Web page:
8-year-old dies after mistaking dad’s drugs for cereal

Curtis Collman. Photo source: Jackson County (Ind.) Sheriffs Department

An 8-year-old Indiana boy has died after digesting an enormous amount of his father’s crystal meth he thought was cereal.

According to the police affidavit, the boy woke his father up early in the morning and told him he was hungry, but there was nothing to eat in the house. The father, according to KTRK-TV, shrugged off the boy’s request and returned to sleep, but was awakened a while later by his son, who was now “acting strange.”

Curtis Gilbert Collman Sr., 41, was arrested for enabling his son, Curtis Collman Jr., to reach his methamphetamine and ingest a large portion of it and then refusing to call 911 as the young boy was dying. Collman was also reportedly screaming and talking to people who were not in the home, witnesses told police, according to KTRK-TV.

Authorities said that for about four hours on a Thursday in late June, Collman knew that his needed medical attention at their home outside Seymour, Indiana, about an hour south of Indianapolis. Perhaps knowing that he was going to be in serious trouble with the law, Collman refused to call the police and would not let anyone else do so either, when a female friend tried to intercede and call for help, Collman pointed a gun at her, according to the affidavit.

Collman also prevented his parents from helping the pre-teen boy, who began having seizures and convulsions, according to ABC 6.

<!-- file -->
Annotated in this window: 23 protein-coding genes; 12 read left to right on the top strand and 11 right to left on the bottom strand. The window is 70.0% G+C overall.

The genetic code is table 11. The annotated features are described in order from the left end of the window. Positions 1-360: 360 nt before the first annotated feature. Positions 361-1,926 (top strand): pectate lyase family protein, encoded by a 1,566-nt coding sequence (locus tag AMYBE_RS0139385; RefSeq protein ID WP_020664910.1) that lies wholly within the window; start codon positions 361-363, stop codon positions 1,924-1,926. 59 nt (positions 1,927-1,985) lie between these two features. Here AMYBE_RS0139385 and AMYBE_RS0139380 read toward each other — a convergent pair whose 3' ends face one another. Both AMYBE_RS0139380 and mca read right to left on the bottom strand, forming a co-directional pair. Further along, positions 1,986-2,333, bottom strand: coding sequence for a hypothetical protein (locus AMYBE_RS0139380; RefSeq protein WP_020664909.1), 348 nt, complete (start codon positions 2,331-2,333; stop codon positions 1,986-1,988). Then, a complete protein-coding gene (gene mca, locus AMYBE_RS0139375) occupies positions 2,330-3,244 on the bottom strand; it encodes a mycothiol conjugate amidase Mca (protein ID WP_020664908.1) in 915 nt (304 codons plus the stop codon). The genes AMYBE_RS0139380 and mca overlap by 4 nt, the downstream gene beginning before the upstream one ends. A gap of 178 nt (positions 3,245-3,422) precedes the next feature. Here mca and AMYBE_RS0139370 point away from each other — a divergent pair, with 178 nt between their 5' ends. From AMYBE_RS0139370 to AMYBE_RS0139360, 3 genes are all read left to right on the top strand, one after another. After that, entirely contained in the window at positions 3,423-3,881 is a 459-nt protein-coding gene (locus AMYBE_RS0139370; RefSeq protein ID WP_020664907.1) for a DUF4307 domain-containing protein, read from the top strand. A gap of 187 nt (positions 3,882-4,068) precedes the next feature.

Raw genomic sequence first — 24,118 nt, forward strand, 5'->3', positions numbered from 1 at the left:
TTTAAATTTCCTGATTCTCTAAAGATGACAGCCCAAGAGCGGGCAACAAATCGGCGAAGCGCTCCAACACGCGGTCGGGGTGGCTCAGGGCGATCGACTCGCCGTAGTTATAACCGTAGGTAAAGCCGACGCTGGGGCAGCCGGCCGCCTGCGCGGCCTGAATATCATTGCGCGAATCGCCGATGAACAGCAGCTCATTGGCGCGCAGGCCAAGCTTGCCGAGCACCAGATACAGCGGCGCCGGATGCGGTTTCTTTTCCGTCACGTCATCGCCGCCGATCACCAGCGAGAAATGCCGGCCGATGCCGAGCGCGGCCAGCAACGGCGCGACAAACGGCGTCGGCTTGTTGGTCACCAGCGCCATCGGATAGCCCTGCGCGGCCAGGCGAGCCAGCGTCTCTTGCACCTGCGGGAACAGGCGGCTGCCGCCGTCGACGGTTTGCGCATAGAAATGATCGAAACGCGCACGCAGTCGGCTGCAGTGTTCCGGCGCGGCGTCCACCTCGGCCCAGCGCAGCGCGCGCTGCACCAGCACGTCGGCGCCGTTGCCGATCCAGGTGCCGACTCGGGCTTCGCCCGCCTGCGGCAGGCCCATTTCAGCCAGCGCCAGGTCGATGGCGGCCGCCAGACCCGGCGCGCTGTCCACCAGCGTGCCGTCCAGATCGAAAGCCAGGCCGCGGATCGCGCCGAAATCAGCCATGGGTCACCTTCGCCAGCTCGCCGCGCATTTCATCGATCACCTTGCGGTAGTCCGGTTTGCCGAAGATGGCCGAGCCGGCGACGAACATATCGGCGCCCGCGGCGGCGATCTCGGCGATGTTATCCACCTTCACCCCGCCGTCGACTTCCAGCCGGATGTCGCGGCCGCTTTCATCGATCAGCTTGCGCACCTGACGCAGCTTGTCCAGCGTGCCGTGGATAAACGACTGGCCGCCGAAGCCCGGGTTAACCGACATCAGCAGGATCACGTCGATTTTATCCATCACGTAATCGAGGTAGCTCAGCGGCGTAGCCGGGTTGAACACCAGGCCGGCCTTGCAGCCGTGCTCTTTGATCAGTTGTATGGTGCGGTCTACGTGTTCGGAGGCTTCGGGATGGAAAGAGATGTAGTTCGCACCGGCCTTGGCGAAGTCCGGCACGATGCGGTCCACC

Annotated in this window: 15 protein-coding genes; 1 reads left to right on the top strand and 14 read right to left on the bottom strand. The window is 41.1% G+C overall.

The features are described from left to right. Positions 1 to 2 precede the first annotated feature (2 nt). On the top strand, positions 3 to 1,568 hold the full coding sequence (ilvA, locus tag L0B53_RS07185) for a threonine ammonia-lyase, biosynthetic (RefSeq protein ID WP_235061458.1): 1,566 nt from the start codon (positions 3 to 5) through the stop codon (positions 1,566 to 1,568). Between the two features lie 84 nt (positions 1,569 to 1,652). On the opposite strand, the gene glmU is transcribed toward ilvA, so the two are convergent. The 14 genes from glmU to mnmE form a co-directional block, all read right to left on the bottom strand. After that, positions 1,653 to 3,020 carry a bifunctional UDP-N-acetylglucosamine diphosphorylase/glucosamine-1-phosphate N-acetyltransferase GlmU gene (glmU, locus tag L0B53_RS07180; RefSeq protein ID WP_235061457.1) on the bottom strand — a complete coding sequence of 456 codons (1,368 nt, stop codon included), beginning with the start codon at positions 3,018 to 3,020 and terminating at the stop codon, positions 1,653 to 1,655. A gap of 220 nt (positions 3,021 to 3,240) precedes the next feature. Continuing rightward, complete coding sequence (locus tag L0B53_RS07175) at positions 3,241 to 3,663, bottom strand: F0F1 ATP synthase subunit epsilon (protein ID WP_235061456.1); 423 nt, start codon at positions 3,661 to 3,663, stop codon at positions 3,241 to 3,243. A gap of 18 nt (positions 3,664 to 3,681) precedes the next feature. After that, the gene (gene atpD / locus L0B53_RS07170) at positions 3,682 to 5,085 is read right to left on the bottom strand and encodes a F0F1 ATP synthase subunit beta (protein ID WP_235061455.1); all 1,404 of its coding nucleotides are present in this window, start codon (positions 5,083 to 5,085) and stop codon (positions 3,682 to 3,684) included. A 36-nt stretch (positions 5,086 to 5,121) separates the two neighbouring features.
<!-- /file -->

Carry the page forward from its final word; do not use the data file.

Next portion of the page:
Authorities said someone at Collman’s mother’s house eventually dialed 911, and the boy was taken to a hospital, but by that time it was too late. The boy had consumed 180 times the lethal limit of meth and was officially pronounced dead at the hospital.

“An 8-year-old child more than likely suffered for many hours,” detective Tom Barker told the television station. “It upsets you.”

Collman Sr. was eventually arrested and charged with numerous felonies, including causing the death of his son, pointing a firearm, theft, intimidation, possession of methamphetamine and failure to register as a sex offender.

This isn’t the first time Collman has run afoul of the law. In his past, he’d been charged with trafficking and sexual misconduct with a minor, and he was previously arrested for leading police on a high-speed chase.⠀⠀⠀⠀⠀⠀⠀⠀⠀

Now here’s the killer part: Collman had the audacity to try to have his bond reduced so he can spend time at home before his trial, perhaps because he knows that he will likely be put away for a long time.

Authorities said they are working to ensure that Collman is denied bond and stays in jail.

Terry Shropshire
Terry Shropshire

A military veteran and Buckeye State native, I've written for the likes of the Atlanta Journal-Constitution, Atlanta Business Chronicle and the Detroit Free Press. I'm a lover of words, photography, books, travel, animals and The Ohio State Buckeyes. #GoBucks